The challenge to R.H. (Bates # 213) is that the voter checked the box in the application that states he desired an absentee ballot for the General Election only. Petitioner asserts that since the voter limited himself to the General Election, it was improper for the Board of Elections to issue an absentee ballot for the primary election. In addition, Petitioner alleges that the portion of the application which identifies the reason an absentee ballot is requested is blank. This ballot shall not be counted. The voter, by specifying that an absentee ballot was desired for the General Election, limited the election for which he desired a ballot.

The challenge to voter B.K. (Bates # 251) is that the voter's application is "unsigned" because it was electronically signed. Petitioner alleges that the Governor's Executive Order permitting electronic signature is unconstitutional. For the reasons set forth above concerning the power of the Governor to suspend or modify laws in response to a declared state of emergency, the ballot shall be counted.

The challenge to voter R.C. (Bates # 607) is that the application is incomplete because section 2 is either not filled out completely or that a part of the application is missing. The Board documents include multiple copies of the application, one of which indicates that an absentee ballot is desired for the primary election, the others of which reflect that an absentee ballot is desired for all elections between a specific date range, although the date range appears to have been obscured in the copying process. This ballot shall be counted. In both cases, the voter's intent to obtain an absentee ballot is clear and unequivocal.

The challenge to voter J. C. (Bates # 619) (in addition to a challenge to his signature, which was rejected) is that the post mark is illegible. The Court agrees. The second digit of the day on the post mark is partially obscured, such that the Court cannot discern whether it is dated June 23 or June 24. Consequently, the ballot is disallowed.

The challenge to voter N.F. (Bates # 719) is that the address on the voter registration differs from the address on the absentee application. The former sets forth a street address in Stanfordville, NY. The latter sets forth the same street address, which is a residence, but lists it as located in Bangall, NY. Both Bangall and Standfordville lie within the Town of Stanford in Dutchess County. The ballot shall be counted.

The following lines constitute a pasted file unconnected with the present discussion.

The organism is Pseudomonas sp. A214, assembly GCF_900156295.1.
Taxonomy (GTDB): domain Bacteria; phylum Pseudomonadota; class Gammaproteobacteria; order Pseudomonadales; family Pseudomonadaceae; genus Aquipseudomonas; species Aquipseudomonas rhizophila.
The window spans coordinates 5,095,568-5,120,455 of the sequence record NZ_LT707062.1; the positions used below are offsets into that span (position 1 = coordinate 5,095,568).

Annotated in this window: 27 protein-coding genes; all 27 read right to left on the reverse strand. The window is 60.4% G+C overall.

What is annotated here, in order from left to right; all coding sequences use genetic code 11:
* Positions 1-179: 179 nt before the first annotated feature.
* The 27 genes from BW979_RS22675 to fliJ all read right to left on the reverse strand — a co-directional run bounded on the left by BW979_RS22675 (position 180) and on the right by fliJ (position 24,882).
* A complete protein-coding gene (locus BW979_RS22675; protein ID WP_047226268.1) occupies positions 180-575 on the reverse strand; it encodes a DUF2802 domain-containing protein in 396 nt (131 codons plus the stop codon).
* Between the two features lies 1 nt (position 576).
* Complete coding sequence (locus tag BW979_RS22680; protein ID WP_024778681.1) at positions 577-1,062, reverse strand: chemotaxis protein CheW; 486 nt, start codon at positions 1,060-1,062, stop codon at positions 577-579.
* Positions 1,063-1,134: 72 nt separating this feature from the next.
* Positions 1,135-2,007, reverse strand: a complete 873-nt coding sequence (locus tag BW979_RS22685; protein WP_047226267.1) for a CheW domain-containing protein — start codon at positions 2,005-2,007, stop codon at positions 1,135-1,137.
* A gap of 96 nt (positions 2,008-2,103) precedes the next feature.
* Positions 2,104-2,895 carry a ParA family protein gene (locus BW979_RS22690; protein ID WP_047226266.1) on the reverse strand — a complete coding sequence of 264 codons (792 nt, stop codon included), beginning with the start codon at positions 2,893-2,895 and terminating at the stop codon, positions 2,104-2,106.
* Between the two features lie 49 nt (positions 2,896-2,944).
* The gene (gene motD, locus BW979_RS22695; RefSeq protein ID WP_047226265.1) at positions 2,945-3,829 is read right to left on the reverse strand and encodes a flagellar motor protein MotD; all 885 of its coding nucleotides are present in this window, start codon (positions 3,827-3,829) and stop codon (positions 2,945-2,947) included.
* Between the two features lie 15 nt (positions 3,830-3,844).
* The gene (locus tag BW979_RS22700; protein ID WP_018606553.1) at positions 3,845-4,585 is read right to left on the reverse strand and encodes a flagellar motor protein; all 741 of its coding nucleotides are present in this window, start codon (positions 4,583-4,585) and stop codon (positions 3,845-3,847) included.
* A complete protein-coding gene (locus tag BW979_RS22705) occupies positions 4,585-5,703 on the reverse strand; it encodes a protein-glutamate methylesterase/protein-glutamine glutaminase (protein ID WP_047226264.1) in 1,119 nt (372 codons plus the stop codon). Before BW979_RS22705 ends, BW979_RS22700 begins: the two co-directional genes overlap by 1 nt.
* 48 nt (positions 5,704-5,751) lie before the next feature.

Accordingly, the Board of Elections shall count the following ballots: B.K. (Bates # 251), R.C. (Bates # 607), and N.F. (Bates # 719).



Challenge to the Acceptance by the Board of Elections of Ballots Received on Election Day

As set forth on Exhibit 4, Petitioner challenged 11 ballots which were received by the Board of Elections on Election Day, rather than the day before, contending that Election Law § 8-412 required absentee ballots to be received the day before Election Day. In addition, Petitioner asserted that the Governor's Executive Order which extended the time for ballots to be counted if received on Election Day was unconstitutional.

During the hearing, Petitioner's counsel was informed that Election Law § 8-412 had been [*16]amended by the legislature on June 7, 2020, effective immediately, to allow absentee votes to be counted if received by the Board of Elections on Election Day, rather than the day before. The amended statute provides:

The board of elections shall cause all absentee ballots received by it before the close of the polls on election day and all ballots contained in envelopes showing a cancellation mark of the United States postal service or a foreign country's postal service, or showing a dated endorsement of receipt by another agency of the United States government, with a date which is ascertained to be not later than the day of the election and received by such board of elections not later than seven days following the day of election to be cast and counted. Elec. Law § 8-412(1).

Consequently, at the hearing, Petitioner withdrew his opposition to those ballots which were challenged solely on that basis. The Board of Elections is hereby directed to count the following seven (7) ballots as a result: K.S (Bates # 461), I.I. (Bates # 469), C.B. (Bates # 477), J.L. (Bates # 523), H.H. (Bates # 561), H.C. (Bates # 625), and K.I. (Bates # 761), if it has not already done so.